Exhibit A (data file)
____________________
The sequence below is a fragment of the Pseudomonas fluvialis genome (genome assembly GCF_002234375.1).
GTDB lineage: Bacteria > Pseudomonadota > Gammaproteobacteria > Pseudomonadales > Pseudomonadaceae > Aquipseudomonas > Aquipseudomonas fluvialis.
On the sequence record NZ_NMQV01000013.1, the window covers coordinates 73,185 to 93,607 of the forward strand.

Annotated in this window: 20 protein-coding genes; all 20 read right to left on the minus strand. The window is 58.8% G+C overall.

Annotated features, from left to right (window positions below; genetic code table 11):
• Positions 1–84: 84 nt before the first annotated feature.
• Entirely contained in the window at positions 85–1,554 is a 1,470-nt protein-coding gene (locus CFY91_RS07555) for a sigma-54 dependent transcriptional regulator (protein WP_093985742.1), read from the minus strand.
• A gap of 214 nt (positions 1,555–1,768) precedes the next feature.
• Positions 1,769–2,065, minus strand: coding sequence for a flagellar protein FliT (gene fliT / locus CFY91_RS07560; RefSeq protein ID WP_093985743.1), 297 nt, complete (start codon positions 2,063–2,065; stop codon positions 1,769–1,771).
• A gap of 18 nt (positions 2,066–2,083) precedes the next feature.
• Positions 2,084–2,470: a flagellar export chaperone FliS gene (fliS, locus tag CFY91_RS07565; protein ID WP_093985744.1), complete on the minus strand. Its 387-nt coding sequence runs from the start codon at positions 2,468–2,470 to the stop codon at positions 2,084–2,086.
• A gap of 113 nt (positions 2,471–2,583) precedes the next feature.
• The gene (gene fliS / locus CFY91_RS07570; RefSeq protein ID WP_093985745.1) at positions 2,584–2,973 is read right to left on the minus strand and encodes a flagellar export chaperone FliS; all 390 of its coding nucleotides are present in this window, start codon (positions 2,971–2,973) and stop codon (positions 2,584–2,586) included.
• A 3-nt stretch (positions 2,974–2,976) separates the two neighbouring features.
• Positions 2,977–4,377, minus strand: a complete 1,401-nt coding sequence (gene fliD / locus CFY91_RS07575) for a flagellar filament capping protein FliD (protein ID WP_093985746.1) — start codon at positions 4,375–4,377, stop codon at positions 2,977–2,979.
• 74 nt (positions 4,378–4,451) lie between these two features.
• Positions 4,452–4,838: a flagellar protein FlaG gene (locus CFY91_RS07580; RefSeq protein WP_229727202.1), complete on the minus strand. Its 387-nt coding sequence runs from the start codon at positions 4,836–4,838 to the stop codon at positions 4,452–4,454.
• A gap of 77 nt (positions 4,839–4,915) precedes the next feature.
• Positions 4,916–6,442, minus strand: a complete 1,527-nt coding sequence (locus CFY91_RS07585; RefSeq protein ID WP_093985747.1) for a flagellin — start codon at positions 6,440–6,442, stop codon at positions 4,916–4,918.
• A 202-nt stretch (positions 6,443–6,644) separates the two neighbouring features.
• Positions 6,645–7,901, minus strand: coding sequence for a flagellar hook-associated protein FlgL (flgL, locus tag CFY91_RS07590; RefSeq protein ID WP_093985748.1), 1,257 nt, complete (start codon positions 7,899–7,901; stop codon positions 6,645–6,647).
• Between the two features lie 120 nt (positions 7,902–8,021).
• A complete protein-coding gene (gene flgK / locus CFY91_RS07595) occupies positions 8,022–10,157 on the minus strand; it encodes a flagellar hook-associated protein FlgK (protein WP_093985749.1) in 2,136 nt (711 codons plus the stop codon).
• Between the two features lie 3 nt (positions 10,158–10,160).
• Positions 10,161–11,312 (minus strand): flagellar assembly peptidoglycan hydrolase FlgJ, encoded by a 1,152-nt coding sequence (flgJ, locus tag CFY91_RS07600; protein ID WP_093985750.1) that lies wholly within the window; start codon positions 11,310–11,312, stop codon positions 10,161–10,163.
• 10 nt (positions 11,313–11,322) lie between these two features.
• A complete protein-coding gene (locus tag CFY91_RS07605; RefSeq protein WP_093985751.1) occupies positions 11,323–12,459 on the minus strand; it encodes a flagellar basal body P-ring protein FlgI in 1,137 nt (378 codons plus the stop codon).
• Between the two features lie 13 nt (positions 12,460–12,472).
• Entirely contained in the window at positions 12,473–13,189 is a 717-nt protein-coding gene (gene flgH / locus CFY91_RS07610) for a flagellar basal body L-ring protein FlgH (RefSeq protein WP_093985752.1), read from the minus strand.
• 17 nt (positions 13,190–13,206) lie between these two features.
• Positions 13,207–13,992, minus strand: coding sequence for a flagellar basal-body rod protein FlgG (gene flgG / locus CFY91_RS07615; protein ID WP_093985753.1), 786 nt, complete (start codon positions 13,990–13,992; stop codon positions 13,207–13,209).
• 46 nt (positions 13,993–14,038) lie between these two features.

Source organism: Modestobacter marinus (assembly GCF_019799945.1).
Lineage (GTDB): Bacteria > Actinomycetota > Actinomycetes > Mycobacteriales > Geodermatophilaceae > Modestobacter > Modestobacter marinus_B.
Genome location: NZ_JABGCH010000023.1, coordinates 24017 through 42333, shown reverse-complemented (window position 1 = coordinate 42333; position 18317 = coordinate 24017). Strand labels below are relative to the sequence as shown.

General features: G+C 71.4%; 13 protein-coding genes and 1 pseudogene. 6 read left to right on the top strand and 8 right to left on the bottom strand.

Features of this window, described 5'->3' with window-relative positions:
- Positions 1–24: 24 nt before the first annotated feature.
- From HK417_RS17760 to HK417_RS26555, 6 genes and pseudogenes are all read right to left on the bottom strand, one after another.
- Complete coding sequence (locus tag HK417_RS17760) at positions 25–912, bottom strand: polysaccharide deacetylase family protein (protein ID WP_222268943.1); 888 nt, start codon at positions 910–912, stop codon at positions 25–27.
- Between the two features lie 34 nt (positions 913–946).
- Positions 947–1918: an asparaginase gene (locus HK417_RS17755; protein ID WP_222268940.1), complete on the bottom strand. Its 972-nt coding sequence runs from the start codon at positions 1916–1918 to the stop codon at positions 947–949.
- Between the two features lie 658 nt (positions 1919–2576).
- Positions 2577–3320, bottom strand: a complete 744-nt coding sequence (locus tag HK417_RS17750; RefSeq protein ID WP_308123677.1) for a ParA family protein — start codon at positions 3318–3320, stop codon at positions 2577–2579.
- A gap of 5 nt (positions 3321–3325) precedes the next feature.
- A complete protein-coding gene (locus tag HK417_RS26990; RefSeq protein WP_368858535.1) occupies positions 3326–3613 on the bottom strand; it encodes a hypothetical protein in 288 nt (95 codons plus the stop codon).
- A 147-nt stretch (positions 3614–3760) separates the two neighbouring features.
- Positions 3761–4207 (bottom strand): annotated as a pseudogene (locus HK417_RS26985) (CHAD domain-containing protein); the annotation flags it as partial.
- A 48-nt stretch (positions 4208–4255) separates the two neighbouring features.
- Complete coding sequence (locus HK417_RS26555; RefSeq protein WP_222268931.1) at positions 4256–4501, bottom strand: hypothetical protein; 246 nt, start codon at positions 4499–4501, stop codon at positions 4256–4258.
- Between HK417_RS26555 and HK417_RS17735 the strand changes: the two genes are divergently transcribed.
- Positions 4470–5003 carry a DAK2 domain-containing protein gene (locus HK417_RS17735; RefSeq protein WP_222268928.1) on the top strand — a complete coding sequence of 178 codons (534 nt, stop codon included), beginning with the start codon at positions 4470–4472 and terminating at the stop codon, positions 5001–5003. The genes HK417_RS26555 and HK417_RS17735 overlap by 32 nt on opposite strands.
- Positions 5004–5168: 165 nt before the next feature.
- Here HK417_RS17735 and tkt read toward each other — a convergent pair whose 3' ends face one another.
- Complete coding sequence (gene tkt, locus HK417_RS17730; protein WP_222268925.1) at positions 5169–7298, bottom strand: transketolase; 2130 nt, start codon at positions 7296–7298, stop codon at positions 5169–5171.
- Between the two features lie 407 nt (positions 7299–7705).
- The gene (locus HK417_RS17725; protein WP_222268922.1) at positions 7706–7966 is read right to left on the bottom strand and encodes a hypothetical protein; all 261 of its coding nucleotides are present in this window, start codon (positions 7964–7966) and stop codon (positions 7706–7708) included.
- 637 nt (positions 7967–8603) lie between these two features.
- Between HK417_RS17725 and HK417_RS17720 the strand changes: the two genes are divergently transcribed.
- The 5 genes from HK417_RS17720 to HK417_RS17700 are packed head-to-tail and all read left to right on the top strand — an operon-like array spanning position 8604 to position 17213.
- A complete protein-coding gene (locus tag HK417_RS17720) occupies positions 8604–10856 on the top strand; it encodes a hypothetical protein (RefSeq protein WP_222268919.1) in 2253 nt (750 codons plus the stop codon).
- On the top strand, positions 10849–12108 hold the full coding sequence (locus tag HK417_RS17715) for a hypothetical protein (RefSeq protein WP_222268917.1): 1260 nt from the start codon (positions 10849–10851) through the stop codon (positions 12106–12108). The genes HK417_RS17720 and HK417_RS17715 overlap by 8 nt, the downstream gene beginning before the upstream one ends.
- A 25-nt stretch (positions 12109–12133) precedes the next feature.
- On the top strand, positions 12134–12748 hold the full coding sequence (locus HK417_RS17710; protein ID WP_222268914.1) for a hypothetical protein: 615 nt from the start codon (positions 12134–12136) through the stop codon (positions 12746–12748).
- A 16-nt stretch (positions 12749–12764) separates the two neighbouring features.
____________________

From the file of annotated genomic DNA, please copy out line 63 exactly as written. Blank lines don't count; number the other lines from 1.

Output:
- A 25-nt stretch (positions 12109–12133) precedes the next feature.